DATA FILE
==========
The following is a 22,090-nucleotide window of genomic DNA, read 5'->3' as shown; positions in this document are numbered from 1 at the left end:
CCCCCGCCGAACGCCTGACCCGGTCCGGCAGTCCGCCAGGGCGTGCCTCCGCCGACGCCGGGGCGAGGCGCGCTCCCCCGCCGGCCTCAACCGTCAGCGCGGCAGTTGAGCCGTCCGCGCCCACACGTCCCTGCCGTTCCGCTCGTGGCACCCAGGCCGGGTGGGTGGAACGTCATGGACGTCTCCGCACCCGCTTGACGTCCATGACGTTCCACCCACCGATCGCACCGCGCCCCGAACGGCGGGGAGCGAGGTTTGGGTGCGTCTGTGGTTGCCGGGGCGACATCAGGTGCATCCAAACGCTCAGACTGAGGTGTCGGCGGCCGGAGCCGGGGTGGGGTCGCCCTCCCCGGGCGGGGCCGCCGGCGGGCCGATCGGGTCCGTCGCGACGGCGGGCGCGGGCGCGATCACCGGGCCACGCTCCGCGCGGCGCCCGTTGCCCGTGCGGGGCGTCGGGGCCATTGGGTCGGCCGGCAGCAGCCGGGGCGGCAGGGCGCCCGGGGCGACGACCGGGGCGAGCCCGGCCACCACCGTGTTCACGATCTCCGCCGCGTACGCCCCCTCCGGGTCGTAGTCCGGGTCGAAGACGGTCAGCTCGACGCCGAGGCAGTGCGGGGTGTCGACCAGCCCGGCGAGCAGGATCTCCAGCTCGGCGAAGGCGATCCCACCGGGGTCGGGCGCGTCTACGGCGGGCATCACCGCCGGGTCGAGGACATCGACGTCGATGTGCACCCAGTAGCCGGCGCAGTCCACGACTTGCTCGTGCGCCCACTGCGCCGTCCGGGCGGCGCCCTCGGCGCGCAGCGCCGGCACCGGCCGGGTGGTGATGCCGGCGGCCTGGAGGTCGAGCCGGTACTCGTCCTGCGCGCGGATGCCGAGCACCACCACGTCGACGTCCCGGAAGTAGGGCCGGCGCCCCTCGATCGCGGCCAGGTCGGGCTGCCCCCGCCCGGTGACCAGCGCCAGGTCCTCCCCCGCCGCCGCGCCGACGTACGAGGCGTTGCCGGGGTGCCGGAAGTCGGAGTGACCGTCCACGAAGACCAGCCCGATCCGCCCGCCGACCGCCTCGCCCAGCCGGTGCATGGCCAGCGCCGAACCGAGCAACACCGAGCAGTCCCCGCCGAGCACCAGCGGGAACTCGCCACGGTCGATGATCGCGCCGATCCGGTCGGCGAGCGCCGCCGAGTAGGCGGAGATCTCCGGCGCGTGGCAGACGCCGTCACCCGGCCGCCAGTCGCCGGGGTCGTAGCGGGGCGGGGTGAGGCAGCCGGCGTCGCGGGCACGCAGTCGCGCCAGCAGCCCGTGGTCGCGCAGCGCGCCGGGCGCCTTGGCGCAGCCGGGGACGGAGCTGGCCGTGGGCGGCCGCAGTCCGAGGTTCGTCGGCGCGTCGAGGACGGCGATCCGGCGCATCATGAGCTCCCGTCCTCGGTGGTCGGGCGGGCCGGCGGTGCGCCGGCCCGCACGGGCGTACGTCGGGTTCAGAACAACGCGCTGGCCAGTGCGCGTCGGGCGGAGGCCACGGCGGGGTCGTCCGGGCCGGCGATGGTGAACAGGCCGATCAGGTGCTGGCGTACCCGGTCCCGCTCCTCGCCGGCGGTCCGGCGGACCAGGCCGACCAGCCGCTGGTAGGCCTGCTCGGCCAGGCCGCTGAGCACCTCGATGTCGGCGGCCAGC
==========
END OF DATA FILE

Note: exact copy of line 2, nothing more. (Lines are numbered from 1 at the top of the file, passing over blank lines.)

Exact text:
CCCCCGCCGAACGCCTGACCCGGTCCGGCAGTCCGCCAGGGCGTGCCTCCGCCGACGCCGGGGCGAGGCGCGCTCCCCCGCCGGCCTCAACCGTCAGCGCGGCAGTTGAGCCGTCCGCGCCCACACGTCCCTGCCGTTCCGCTCGTGGCACCCAGGCCGGGTGGGTGGAACGTCATGGACGTCTCCGCACCCGCTTGACGTCCATGACGTTCCACCCACCGATCGCACCGCGCCCCGAACGGCGGGGAGCGAGGTTTGGGTGCGTCTGTGGTTGCCGGGGCGACATCAGGTGCATCCAAACGCTCAGACTGAGGTGTCGGCGGCCGGAGCCGGGGTGGGGTCGCCCTCCCCGGGCGGGGCCGCCGGCGGGCCGATCGGGTCCGTCGCGACGGCGGGCGCGGGCGCGATCACCGGGCCACGCTCCGCGCGGCGCCCGTTGCCCGTGCGGGGCGTCGGGGCCATTGGGTCGGCCGGCAGCAGCCGGGGCGGCAGGGCGCCCGGGGCGACGACCGGGGCGAGCCCGGCCACCACCGTGTTCACGATCTCCGCCGCGTACGCCCCCTCCGGGTCGTAGTCCGGGTCGAAGACGGTCAGCTCGACGCCGAGGCAGTGCGGGGTGTCGACCAGCCCGGCGAGCAGGATCTCCAGCTCGGCGAAGGCGATCCCACCGGGGTCGGGCGCGTCTACGGCGGGCATCACCGCCGGGTCGAGGACATCGACGTCGATGTGCACCCAGTAGCCGGCGCAGTCCACGACTTGCTCGTGCGCCCACTGCGCCGTCCGGGCGGCGCCCTCGGCGCGCAGCGCCGGCACCGGCCGGGTGGTGATGCCGGCGGCCTGGAGGTCGAGCCGGTACTCGTCCTGCGCGCGGATGCCGAGCACCACCACGTCGACGTCCCGGAAGTAGGGCCGGCGCCCCTCGATCGCGGCCAGGTCGGGCTGCCCCCGCCCGGTGACCAGCGCCAGGTCCTCCCCCGCCGCCGCGCCGACGTACGAGGCGTTGCCGGGGTGCCGGAAGTCGGAGTGACCGTCCACGAAGACCAGCCCGATCCGCCCGCCGACCGCCTCGCCCAGCCGGTGCATGGCCAGCGCCGAACCGAGCAACACCGAGCAGTCCCCGCCGAGCACCAGCGGGAACTCGCCACGGTCGATGATCGCGCCGATCCGGTCGGCGAGCGCCGCCGAGTAGGCGGAGATCTCCGGCGCGTGGCAGACGCCGTCACCCGGCCGCCAGTCGCCGGGGTCGTAGCGGGGCGGGGTGAGGCAGCCGGCGTCGCGGGCACGCAGTCGCGCCAGCAGCCCGTGGTCGCGCAGCGCGCCGGGCGCCTTGGCGCAGCCGGGGACGGAGCTGGCCGTGGGCGGCCGCAGTCCGAGGTTCGTCGGCGCGTCGAGGACGGCGATCCGGCGCATCATGAGCTCCCGTCCTCGGTGGTCGGGCGGGCCGGCGGTGCGCCGGCCCGCACGGGCGTACGTCGGGTTCAGAACAACGCGCTGGCCAGTGCGCGTCGGGCGGAGGCCACGGCGGGGTCGTCCGGGCCGGCGATGGTGAACAGGCCGATCAGGTGCTGGCGTACCCGGTCCCGCTCCTCGCCGGCGGTCCGGCGGACCAGGCCGACCAGCCGCTGGTAGGCCTGCTCGGCCAGGCCGCTGAGCACCTCGATGTCGGCGGCCAGC